Councils take lead on climate change resilient communities

Local councils across Australia are preparing their communities for climate change via a range of actions including information sessions from environmental psychologists to curbing their emissions sources to conducting risk and insurance assessments.

Taking urgent action on climate change was a major theme among the resolutions passed at the National General Assembly of Local Government last month. Since then several more councils have passed climate change emergency declarations, including the Cities of Melbourne and Sydney.

ALGA President, Mayor David O’Loughlin, will convey local councils’ concerns about climate change and resilience next week when he meets senior Federal Government figures including Environment Minister, Sussan Ley.

State Governments are partnering with Local Government Associations in NSW and Queensland, for example, on a range of projects to build communities’ climate change resilience.

Ten NSW councils ranging from rural to metropolitan councils have shared in $1.16m worth of grants in the second round of the State Government’s ‘Increasing Resilience to Climate Change’ scheme.

“The IRCC grants are being delivered in partnership with Local Government NSW and will range between $30,000 – $120,000 for individual councils to implement specific climate change adaptation and resilience projects,” said Office of Environment and Heritage Director of Climate Resilience and Net Zero Emissions, Stephen Bygrave.

“These projects include asset or building upgrades to minimise climate impacts like extreme heat and floods, community engagement programs that build capacity and awareness, detailed cost benefit analysis, specifications to support implementation of adaptation actions.”

Wingecarribee Shire Council, in the NSW Southern Highlands, said it provides high-quality drinking water to shire residents, which could be jeopardized during weather extremes such as a protracted heat wave.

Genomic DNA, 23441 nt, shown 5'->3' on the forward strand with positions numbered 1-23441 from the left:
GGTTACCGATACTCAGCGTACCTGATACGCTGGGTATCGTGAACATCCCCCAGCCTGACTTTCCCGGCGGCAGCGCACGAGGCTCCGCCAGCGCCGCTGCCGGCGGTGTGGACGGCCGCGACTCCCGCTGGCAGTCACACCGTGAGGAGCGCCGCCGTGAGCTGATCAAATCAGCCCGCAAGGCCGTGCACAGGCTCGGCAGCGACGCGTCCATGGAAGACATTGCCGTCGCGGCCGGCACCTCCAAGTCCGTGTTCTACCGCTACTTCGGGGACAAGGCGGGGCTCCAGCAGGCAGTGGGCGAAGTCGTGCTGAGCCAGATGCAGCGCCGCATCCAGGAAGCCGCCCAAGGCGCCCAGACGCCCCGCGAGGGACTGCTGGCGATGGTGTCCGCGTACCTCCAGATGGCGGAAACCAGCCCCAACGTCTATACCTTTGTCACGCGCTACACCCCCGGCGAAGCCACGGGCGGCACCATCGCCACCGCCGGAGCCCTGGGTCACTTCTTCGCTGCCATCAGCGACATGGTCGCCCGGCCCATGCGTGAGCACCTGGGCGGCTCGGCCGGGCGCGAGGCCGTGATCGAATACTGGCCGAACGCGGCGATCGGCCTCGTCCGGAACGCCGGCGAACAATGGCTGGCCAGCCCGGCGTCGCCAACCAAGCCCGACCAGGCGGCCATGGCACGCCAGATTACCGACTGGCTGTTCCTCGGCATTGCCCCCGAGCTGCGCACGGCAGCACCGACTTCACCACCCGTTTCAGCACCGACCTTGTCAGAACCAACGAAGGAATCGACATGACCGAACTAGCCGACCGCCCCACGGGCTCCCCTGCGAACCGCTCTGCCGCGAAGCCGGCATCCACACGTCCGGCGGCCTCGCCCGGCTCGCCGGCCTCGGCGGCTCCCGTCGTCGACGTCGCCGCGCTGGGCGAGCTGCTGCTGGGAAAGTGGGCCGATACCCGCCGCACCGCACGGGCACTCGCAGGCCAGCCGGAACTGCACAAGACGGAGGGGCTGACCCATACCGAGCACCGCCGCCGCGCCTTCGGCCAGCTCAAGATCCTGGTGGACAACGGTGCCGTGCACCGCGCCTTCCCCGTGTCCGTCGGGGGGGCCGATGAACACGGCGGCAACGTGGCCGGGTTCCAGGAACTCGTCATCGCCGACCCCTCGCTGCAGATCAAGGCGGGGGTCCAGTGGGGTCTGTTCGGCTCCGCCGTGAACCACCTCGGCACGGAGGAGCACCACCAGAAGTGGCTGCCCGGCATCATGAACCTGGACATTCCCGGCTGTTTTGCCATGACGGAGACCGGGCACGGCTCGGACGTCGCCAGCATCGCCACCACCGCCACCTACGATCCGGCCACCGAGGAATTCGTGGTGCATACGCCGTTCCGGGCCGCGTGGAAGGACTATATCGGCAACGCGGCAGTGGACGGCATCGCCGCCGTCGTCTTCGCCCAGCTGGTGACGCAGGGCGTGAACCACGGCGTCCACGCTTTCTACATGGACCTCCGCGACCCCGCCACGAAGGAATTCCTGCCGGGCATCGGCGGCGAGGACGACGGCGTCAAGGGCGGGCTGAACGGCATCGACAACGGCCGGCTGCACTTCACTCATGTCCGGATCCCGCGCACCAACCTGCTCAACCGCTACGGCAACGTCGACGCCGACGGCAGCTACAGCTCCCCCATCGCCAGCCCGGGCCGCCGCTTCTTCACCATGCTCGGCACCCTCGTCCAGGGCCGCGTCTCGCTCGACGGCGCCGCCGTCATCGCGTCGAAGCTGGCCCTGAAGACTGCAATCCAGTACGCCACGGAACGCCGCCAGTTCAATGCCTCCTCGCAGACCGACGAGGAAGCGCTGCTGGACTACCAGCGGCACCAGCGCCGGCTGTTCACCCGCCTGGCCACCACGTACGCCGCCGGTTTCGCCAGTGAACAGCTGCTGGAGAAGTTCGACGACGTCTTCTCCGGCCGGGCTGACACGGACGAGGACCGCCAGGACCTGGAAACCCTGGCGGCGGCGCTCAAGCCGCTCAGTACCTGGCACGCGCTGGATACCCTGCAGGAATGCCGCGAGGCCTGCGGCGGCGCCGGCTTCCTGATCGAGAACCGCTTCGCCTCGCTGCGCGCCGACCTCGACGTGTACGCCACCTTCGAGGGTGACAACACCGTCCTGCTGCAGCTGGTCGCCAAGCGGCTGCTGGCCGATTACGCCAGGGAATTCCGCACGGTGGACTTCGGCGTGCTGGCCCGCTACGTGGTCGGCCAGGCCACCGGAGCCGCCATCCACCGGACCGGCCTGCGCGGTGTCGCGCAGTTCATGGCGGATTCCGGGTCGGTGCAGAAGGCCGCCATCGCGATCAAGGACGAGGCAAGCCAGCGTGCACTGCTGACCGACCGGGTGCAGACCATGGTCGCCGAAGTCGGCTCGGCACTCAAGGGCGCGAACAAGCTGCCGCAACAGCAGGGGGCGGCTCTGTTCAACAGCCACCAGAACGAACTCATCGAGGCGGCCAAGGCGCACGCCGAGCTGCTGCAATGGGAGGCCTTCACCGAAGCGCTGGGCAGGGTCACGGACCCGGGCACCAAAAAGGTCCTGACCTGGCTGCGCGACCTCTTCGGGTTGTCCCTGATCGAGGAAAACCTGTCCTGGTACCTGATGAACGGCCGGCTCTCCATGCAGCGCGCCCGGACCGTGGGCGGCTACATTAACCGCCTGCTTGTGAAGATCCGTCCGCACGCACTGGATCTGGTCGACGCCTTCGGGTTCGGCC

It will use the $50,000 grant to “conduct a feasibility study exploring how portable water treatment units could be used to treat raw water from alternate dam sources,” said Tim Day, the council’s Water, Sewer and Drainage Asset Coordinator.

“As part of the study, we’ll look at scalability and determine the practicality of using similar methods at other dam sources.”

In Queensland, there are more than 30 councils participating in the LGAQ and Department of Environment and Heritage Protection’s Queensland Climate Resilient Councils Program. The members range from metropolitan councils in the southeast corner to councils in the state’s remote far west

All Queensland councils are eligible for a free face-to-face briefing and governance assessment in which council and its management teams learn about the concepts including legal liabilities, finance and insurance costs and economic and social considerations from climate change.

Meanwhile, Victorian councils are also operating a variety of projects to help their communities respond to climate change.

Some councils have installed solar panels on their buildings or helped invest in community-run renewable energy schemes.

Yarra Ranges Council, for example, will host a presentation next month called ‘Community solutions in a changing climate’.

It’s aimed at people who are concerned about climate change, and follows an earlier presentation called farming and agricultural solutions for a changing climate.

Utilities too are adapting and moving to save money. For example, a sewerage treatment plant on the VIC-NSW border that consumes one quarter of the Victorian North East Water Corporation’s total energy requirements will soon be solar-powered.

The company announced on 25 July that Wodonga’s treatment plant will in future be powered by a 3-megawatt solar farm comprising 10,000 solar panels. Excess electricity will be fed into the grid and off-set other treatment plants.

Image: Annual mean temperature anomaly in Australia, 1910-2018, by the Bureau of Meteorology